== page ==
Abi: Nice, so you guys were like destined to meet. From Wondaland signed artists like Jidenna we’ve learned that being signed to Wondaland is like being a part of a collective. Describe what the experience has been like for you as a group.
Alex: It’s definitely a family environment. Every time we come over it feels like home. It feels like going to a cousin’s house or something, because it just feels so welcoming and everybody is always so welcoming.
Isis: Like we are here now and we were here yesterday and Jidenna came by for rehearsals and a couple of people were here and it was like hey what’s up. It’s just like an orphanage I guess [laughs]. There’s food, TV, everything. It’s nice.
Abi: How has working with Janelle Monae influenced your work?
Alex: She’s such an individual; it’s inspiring to see that. It just helps us to know that we can remain ourselves and not have to change or anything just based off of seeing her and being inspired by what she does. It’s great. We love Janelle. She’s a great influence.
Abi: How did you get signed to the label?
Isis: when we were doing showcases I knew a couple of people who were with Wondaland but I never made it known that I was performing and doing any shows but I told someone and when they saw us perform they ended up telling people at Wondaland so one by one—Chuck would come by, and then Nate would come by, and then other people involved in Wondaland would come. Then one day Janelle came by and it was like, ‘what, you’re in this basement with us watching us?’ after that they were like, ‘hey, we really want to be involved in what you guys are doing.’ After that, we kept in touch, they gave us books to read to make sure we understood what we were getting ourselves into as far as the music industry. It was just kind of like, development and making sure we understood what we were doing and why we were doing it. From then on we formed a great relationship. So we’re here now.
Abi: That’s cool to hear they developed you guys that way. I love that. Your sound is so smooth. It’s beautiful, it’s street, it’s rock, it’s ethereal—frankly, it’s hard to label. Who are your influences?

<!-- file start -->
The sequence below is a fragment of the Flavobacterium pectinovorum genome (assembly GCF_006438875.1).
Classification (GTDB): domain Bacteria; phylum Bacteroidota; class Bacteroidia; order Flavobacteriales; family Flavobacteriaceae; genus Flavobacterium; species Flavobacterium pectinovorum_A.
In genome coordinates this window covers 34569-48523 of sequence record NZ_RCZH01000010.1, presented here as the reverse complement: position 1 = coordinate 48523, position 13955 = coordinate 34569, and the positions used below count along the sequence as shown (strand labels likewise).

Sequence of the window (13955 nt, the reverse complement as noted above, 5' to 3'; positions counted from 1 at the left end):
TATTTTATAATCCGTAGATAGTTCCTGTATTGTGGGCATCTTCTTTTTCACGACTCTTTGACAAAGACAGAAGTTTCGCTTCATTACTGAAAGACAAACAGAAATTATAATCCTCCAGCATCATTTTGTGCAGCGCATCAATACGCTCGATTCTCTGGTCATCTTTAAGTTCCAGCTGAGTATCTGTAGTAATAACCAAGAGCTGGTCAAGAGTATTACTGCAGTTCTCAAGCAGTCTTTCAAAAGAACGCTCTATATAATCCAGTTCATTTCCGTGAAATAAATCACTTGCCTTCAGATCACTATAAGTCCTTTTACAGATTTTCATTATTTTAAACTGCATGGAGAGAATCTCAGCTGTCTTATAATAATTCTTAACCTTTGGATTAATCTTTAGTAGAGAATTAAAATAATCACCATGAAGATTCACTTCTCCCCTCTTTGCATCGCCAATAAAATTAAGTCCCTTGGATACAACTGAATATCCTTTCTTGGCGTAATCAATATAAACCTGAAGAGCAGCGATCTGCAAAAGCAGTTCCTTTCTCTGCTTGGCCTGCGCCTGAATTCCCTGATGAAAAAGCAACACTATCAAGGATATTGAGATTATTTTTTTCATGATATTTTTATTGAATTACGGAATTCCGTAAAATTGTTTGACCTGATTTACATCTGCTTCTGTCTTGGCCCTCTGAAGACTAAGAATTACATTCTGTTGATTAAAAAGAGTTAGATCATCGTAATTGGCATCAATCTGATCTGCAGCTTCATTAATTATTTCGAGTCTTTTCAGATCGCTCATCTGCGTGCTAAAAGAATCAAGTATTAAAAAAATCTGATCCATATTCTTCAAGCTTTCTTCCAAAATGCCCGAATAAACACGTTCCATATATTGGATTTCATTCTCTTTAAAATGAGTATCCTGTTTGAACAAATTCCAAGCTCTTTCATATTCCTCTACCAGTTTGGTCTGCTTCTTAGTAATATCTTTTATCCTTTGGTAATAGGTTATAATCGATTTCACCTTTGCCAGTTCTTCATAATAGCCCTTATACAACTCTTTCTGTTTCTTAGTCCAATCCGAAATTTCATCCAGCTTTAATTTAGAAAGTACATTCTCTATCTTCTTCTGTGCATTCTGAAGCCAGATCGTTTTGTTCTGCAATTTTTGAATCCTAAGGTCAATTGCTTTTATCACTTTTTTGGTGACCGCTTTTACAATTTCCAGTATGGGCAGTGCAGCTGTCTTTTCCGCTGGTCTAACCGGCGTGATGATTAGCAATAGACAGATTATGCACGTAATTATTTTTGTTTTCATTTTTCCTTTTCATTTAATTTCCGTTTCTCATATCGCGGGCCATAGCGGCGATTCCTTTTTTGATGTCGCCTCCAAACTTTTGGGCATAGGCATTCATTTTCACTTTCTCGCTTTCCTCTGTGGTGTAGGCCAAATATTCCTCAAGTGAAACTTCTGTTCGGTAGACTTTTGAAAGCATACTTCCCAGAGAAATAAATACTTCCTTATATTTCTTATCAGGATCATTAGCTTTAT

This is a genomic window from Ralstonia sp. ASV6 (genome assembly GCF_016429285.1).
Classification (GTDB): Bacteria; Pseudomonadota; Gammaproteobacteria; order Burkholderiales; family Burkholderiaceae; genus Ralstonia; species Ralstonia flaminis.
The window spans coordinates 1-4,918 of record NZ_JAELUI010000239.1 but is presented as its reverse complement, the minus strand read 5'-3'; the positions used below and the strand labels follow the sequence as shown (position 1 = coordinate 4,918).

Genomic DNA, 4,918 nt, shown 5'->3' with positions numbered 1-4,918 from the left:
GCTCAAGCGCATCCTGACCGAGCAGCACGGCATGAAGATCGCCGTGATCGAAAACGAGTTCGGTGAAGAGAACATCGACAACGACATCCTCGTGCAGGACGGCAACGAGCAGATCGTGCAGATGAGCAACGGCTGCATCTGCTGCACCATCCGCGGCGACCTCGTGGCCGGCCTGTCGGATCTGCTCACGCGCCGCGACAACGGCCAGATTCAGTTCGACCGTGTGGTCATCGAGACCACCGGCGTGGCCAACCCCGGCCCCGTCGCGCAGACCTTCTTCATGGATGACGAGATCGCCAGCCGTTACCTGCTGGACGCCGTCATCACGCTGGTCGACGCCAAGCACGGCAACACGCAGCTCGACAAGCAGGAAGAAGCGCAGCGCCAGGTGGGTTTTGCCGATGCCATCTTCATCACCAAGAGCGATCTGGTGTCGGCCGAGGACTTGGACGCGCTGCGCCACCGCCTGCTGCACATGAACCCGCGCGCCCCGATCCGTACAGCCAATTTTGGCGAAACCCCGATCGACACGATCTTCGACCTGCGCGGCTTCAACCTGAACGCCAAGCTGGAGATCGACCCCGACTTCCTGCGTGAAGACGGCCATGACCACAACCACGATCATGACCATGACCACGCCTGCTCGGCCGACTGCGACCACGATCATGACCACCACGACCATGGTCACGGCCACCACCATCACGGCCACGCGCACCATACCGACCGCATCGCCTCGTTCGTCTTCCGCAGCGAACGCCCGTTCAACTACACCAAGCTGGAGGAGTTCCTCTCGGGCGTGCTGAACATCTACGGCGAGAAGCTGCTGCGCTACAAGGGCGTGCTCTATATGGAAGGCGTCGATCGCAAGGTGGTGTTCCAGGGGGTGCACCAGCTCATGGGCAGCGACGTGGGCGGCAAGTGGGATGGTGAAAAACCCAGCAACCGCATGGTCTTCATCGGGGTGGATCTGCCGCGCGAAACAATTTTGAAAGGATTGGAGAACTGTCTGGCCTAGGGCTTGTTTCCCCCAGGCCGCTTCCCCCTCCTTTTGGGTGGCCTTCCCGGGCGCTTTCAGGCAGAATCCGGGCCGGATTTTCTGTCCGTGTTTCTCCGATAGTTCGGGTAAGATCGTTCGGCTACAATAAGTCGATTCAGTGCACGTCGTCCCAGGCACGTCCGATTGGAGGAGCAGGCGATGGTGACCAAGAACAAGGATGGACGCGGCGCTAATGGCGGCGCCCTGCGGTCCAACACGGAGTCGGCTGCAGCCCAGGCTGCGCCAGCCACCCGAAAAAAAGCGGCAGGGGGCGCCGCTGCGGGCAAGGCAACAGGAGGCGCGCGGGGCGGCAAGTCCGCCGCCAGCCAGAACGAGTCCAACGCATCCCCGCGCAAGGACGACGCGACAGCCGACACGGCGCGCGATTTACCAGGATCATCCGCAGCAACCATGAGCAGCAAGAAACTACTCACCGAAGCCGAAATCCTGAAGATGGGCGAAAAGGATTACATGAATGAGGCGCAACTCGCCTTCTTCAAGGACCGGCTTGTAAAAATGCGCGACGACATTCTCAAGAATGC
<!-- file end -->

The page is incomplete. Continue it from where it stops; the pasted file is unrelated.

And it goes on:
Alex: So many. It’s not even about who it is, it’s what it is as well—the sun coming up in the morning looking out the window, the glare on the walls, colors, movies…we love so many different types of music and different artists.
Isis: From artists today. To like…I know Alex really like Nina Simone, I love Stevie Wonder. People like that. The legends and people of today like Solange and Frank Ocean. It’s so much music nowadays it’s really hard to pinpoint one or two influences.
Abi: In terms of style, what inspires what you wear individually?
Alex: I love vintage clothing. I love the 70s and that time. Sometimes I dress like I’m from the 70s and sometimes I dress like a tomboy from the 90s. I’m just inspired by how I feel when I wake up. Some days I feel like a bum other days I feel like a 70s superstar
Isis: I love vintage clothes too and that’s where Alex and I met, at a vintage boutique where we worked so we are definitely into that. I spent a lot of my school years overseas in England, so I’ve been really inspired by the style there. I love cleanliness and I love simplicity. I love Audrey Hepburn. Her style is amazing. I love wearing turtle necks and I make sure that I’m comfortable. If I have a piece that I can wear all the time and no one knows that I wore it two days ago then that’s cool.
You both are so beautiful. What are some beauty regimens you can’t do without?
Alex: I can’t go without the Clearsonic brush and charcoal soap. That’s my go-to when I wash my face. Gotta get in those pores. Flax seed oil is definitely good for your skin. I recently started steaming my face with rosewater and it’s been doing great.
Isis: I love masks. I use the Aztec Clay for a mask and I have to wash my face with something sensitive. Even if your skin isn’t sensitive I always think it’s great to use sensitive skin products to protect your face. I just started using argan oil to moisturize my face.